What Cynthia Nixon From Sex In The City Taught Me!


My oldest daughter Lexy was a theater major in New York City.

Lexy was a stage manager with aspirations to work on Broadway.

On the ladder up to this prestigious bunch, Lexy gets her hands wet with what are labeled “ Off Off Broadway” and “Off Broadway” plays.

Several years back I traveled to the Big Apple, to visit Lexy and watch Shakespeare’s, “Twelfth Night”, which she worked with.

These people did a great job with the production, though I am not a Shakespeare fan.

Most of the seats were filled; I was in the back row. We were about twenty minutes into the play when a family walked in. I caught a glimpse of them from the corner of my eye.  The lady was gawking and staring into the pitch darkness for free seats. The only ones were next to me.

I did the neighborly thing. I stretched out my hand towards them, beckoning and pointing them to the ones next to me. This red-head caught sight of my waaving hand thanked me and proceeded to sit with her small children, her son squarely on her lap.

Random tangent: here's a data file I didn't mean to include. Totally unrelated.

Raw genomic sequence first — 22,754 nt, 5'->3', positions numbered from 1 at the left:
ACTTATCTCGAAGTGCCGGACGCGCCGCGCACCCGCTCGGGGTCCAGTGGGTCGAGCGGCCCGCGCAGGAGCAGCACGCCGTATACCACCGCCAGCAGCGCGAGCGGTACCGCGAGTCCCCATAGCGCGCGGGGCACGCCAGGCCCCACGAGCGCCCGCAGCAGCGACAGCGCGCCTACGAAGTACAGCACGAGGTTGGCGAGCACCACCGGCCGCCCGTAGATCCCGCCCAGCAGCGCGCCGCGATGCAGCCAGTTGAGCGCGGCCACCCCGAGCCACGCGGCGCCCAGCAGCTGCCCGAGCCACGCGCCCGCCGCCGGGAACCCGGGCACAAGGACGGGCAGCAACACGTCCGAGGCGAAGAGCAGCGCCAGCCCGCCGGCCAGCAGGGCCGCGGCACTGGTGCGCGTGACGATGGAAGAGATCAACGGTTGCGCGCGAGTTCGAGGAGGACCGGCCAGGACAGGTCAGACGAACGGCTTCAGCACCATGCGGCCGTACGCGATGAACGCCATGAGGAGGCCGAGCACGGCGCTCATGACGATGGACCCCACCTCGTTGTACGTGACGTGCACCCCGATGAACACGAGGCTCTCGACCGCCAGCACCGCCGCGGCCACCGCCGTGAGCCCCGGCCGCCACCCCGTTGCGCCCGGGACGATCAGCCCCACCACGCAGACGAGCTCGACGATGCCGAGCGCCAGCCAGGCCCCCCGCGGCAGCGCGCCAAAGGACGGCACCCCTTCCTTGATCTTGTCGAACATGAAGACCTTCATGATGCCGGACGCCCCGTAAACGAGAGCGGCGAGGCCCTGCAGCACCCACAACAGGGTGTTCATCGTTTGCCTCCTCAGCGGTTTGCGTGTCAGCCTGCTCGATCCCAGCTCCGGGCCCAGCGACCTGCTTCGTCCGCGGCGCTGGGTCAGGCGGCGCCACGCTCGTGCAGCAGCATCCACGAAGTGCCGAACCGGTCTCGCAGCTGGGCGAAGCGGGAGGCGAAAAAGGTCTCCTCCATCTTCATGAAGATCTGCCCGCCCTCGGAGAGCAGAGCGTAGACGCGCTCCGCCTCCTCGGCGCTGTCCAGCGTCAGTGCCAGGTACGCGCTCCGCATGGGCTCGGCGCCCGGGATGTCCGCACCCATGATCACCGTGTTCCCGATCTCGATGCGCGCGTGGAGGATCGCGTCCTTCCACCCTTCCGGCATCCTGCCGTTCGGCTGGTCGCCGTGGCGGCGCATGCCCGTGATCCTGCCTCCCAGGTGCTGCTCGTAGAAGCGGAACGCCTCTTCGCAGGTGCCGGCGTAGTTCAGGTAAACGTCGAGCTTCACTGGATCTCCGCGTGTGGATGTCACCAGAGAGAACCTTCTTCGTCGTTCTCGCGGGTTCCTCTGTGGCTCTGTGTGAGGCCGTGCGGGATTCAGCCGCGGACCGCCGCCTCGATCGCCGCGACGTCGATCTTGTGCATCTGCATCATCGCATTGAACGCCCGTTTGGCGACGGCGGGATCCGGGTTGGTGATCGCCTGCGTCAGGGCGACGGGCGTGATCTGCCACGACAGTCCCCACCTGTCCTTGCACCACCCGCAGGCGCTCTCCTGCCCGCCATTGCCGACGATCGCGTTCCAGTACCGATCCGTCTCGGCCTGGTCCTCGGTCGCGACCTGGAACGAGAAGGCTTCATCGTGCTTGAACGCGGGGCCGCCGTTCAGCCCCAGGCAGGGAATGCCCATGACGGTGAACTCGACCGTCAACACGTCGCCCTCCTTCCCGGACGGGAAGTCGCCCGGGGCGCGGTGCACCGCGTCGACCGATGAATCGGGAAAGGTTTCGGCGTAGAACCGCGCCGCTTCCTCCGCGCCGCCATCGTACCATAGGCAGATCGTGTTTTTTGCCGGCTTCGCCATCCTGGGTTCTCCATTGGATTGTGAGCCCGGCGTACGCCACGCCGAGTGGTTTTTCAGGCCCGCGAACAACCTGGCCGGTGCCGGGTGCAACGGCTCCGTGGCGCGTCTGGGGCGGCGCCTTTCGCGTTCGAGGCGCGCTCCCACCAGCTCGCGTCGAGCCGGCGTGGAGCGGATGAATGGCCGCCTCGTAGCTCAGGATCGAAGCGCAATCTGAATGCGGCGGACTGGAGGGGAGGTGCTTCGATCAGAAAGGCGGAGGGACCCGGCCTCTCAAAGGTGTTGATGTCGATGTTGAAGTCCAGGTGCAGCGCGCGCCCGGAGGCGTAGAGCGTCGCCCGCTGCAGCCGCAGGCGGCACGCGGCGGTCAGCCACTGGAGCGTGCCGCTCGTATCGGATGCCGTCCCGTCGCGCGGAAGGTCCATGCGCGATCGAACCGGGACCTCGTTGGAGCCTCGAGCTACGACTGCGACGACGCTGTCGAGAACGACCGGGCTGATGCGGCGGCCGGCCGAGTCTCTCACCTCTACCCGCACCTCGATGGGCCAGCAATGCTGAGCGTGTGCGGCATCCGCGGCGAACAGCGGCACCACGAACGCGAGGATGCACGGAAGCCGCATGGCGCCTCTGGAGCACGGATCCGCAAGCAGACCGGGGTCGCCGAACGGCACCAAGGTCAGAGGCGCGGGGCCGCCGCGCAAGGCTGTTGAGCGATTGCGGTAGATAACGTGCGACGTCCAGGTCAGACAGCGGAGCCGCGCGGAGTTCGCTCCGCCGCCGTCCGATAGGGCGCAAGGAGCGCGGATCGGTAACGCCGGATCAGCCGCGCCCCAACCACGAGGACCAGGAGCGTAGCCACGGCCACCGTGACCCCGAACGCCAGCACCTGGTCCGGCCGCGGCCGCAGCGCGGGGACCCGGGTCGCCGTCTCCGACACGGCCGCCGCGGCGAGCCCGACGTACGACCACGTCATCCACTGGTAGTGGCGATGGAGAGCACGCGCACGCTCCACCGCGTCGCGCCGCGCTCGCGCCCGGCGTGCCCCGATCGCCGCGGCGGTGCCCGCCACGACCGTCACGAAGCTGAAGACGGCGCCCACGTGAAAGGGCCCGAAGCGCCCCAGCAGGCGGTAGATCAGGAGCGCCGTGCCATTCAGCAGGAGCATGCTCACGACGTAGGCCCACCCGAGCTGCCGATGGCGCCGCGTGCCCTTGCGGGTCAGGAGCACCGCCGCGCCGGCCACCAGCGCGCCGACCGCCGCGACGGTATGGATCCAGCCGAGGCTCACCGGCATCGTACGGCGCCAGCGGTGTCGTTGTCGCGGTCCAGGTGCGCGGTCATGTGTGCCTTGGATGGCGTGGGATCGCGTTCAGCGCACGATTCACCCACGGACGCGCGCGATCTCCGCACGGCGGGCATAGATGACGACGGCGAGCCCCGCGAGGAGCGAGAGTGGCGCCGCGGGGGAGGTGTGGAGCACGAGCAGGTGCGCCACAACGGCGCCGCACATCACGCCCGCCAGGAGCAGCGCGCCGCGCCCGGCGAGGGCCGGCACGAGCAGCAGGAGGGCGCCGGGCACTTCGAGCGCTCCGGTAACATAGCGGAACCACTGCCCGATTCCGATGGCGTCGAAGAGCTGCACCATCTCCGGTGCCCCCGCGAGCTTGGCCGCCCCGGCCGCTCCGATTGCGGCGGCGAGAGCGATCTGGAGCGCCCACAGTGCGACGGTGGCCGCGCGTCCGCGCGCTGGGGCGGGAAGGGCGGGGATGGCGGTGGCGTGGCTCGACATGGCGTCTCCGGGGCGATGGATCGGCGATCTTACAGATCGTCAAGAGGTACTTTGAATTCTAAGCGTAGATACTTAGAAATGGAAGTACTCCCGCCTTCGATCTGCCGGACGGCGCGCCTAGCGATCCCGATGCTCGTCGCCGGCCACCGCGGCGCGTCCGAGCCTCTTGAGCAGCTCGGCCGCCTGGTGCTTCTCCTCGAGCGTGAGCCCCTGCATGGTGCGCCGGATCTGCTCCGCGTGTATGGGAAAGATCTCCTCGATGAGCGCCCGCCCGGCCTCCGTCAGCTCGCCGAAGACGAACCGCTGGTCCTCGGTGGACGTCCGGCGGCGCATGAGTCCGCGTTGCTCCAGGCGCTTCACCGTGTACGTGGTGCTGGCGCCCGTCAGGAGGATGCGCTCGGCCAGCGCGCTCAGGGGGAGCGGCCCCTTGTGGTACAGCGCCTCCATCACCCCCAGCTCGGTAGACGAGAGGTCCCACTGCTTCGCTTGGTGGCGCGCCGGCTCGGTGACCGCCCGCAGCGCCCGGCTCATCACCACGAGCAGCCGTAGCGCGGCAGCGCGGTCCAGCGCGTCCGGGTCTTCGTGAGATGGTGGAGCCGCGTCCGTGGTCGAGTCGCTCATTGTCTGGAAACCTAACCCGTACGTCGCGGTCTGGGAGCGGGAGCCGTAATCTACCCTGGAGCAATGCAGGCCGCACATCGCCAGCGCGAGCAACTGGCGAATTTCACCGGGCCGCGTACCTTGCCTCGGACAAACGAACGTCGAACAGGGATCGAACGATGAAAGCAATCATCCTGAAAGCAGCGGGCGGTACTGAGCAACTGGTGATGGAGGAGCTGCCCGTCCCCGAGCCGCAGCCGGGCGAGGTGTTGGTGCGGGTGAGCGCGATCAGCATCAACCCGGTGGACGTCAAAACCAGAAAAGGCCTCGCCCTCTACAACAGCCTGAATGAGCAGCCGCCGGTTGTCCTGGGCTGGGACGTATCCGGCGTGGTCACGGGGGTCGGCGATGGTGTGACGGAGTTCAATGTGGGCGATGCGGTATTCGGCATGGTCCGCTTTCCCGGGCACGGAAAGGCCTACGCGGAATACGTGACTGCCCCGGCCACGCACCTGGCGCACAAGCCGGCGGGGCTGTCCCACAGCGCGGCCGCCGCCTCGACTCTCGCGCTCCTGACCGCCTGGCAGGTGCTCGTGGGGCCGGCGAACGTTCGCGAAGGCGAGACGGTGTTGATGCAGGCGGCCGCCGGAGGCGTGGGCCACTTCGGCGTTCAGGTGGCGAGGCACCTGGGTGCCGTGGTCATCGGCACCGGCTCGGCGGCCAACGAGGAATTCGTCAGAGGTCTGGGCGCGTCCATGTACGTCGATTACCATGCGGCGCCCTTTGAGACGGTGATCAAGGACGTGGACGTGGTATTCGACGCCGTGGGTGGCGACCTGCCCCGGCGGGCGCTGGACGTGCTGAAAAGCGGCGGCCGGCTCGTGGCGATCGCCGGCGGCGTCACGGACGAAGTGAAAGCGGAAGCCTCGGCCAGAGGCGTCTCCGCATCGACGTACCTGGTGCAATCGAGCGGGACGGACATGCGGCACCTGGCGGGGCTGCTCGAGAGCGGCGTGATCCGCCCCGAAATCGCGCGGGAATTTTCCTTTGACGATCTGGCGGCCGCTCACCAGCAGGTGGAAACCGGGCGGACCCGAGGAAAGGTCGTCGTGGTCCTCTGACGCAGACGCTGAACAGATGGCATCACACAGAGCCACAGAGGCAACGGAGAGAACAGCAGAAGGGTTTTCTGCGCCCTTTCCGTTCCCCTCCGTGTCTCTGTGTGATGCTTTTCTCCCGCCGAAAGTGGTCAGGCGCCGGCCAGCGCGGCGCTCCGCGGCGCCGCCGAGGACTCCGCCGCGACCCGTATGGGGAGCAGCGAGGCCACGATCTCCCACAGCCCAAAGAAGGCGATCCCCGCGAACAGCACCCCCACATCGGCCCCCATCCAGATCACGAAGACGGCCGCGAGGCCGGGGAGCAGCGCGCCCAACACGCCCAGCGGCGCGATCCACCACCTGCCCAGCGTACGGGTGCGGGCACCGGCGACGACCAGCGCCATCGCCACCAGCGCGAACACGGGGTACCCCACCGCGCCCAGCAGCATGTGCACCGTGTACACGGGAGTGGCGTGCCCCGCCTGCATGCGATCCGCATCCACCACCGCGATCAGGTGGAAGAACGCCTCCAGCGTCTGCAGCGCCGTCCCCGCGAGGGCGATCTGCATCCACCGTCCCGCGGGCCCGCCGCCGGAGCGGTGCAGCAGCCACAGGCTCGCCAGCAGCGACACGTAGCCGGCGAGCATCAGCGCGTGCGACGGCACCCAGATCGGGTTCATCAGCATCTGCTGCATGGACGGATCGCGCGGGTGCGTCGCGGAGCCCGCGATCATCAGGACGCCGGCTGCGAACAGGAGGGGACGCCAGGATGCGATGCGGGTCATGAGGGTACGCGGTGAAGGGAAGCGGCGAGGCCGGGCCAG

I found it weird when several people turned around, ogling and muttering something at her about meeting at a party.

During the rest of the play this lady lovingly and patiently explained to the son on her lap what was going and even sang along to the music.

I was struck by her gentle spirit.

The lights went up for intermission. My daughter ran up to me, eyes bulging like fried eggs.

“Do you know who this person sitting next to you is?” she laughed.

“No”, I said.

“It’s Cynthia Nixon from Sex in the City”.

I am not a TV watcher.

I replied back to Lexy, “Who’s is Cynthia Nixon and what is Sex in the City?”

At the end of the play Cynthia Nixon gave me her colored program. Everyone else had gotten one in black and white.

She went on to stay, talk to the crew and sign autographs.

For me, she and her family were just people whom God had called me to love and be friendly to. The Bible tells us to reach out to strangers and be hospitable to them.

This is one day that I was glad that I am not a TV watcher.

Cynthia Nixon and her family were simply folks in need of seats.

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